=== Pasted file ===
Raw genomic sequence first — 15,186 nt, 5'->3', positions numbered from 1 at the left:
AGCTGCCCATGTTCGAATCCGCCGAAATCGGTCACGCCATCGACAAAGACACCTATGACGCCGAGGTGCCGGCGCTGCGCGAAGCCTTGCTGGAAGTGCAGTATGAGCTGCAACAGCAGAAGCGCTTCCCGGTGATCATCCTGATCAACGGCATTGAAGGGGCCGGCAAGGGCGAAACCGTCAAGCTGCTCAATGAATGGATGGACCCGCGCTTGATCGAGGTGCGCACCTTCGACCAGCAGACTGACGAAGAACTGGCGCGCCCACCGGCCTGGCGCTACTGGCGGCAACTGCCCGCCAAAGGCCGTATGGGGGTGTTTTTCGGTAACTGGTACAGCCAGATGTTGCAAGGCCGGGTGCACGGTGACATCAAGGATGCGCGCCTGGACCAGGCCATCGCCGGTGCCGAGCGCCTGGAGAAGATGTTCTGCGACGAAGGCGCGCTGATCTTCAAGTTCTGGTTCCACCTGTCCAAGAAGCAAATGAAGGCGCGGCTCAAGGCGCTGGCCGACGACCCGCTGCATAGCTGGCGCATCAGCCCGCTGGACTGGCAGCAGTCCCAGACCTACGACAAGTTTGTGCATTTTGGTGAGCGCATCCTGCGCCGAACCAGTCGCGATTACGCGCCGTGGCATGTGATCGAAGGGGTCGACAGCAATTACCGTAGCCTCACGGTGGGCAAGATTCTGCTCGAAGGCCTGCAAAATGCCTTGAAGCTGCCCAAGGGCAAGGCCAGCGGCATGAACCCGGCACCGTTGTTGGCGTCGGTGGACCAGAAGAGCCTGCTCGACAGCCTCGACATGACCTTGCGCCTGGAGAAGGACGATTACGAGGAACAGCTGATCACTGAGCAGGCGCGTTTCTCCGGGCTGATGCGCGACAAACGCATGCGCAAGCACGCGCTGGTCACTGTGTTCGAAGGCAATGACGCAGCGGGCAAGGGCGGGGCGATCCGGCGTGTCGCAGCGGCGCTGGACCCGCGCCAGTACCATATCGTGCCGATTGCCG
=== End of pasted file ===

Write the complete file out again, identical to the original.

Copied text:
Raw genomic sequence first — 15,186 nt, 5'->3', positions numbered from 1 at the left:
AGCTGCCCATGTTCGAATCCGCCGAAATCGGTCACGCCATCGACAAAGACACCTATGACGCCGAGGTGCCGGCGCTGCGCGAAGCCTTGCTGGAAGTGCAGTATGAGCTGCAACAGCAGAAGCGCTTCCCGGTGATCATCCTGATCAACGGCATTGAAGGGGCCGGCAAGGGCGAAACCGTCAAGCTGCTCAATGAATGGATGGACCCGCGCTTGATCGAGGTGCGCACCTTCGACCAGCAGACTGACGAAGAACTGGCGCGCCCACCGGCCTGGCGCTACTGGCGGCAACTGCCCGCCAAAGGCCGTATGGGGGTGTTTTTCGGTAACTGGTACAGCCAGATGTTGCAAGGCCGGGTGCACGGTGACATCAAGGATGCGCGCCTGGACCAGGCCATCGCCGGTGCCGAGCGCCTGGAGAAGATGTTCTGCGACGAAGGCGCGCTGATCTTCAAGTTCTGGTTCCACCTGTCCAAGAAGCAAATGAAGGCGCGGCTCAAGGCGCTGGCCGACGACCCGCTGCATAGCTGGCGCATCAGCCCGCTGGACTGGCAGCAGTCCCAGACCTACGACAAGTTTGTGCATTTTGGTGAGCGCATCCTGCGCCGAACCAGTCGCGATTACGCGCCGTGGCATGTGATCGAAGGGGTCGACAGCAATTACCGTAGCCTCACGGTGGGCAAGATTCTGCTCGAAGGCCTGCAAAATGCCTTGAAGCTGCCCAAGGGCAAGGCCAGCGGCATGAACCCGGCACCGTTGTTGGCGTCGGTGGACCAGAAGAGCCTGCTCGACAGCCTCGACATGACCTTGCGCCTGGAGAAGGACGATTACGAGGAACAGCTGATCACTGAGCAGGCGCGTTTCTCCGGGCTGATGCGCGACAAACGCATGCGCAAGCACGCGCTGGTCACTGTGTTCGAAGGCAATGACGCAGCGGGCAAGGGCGGGGCGATCCGGCGTGTCGCAGCGGCGCTGGACCCGCGCCAGTACCATATCGTGCCGATTGCCG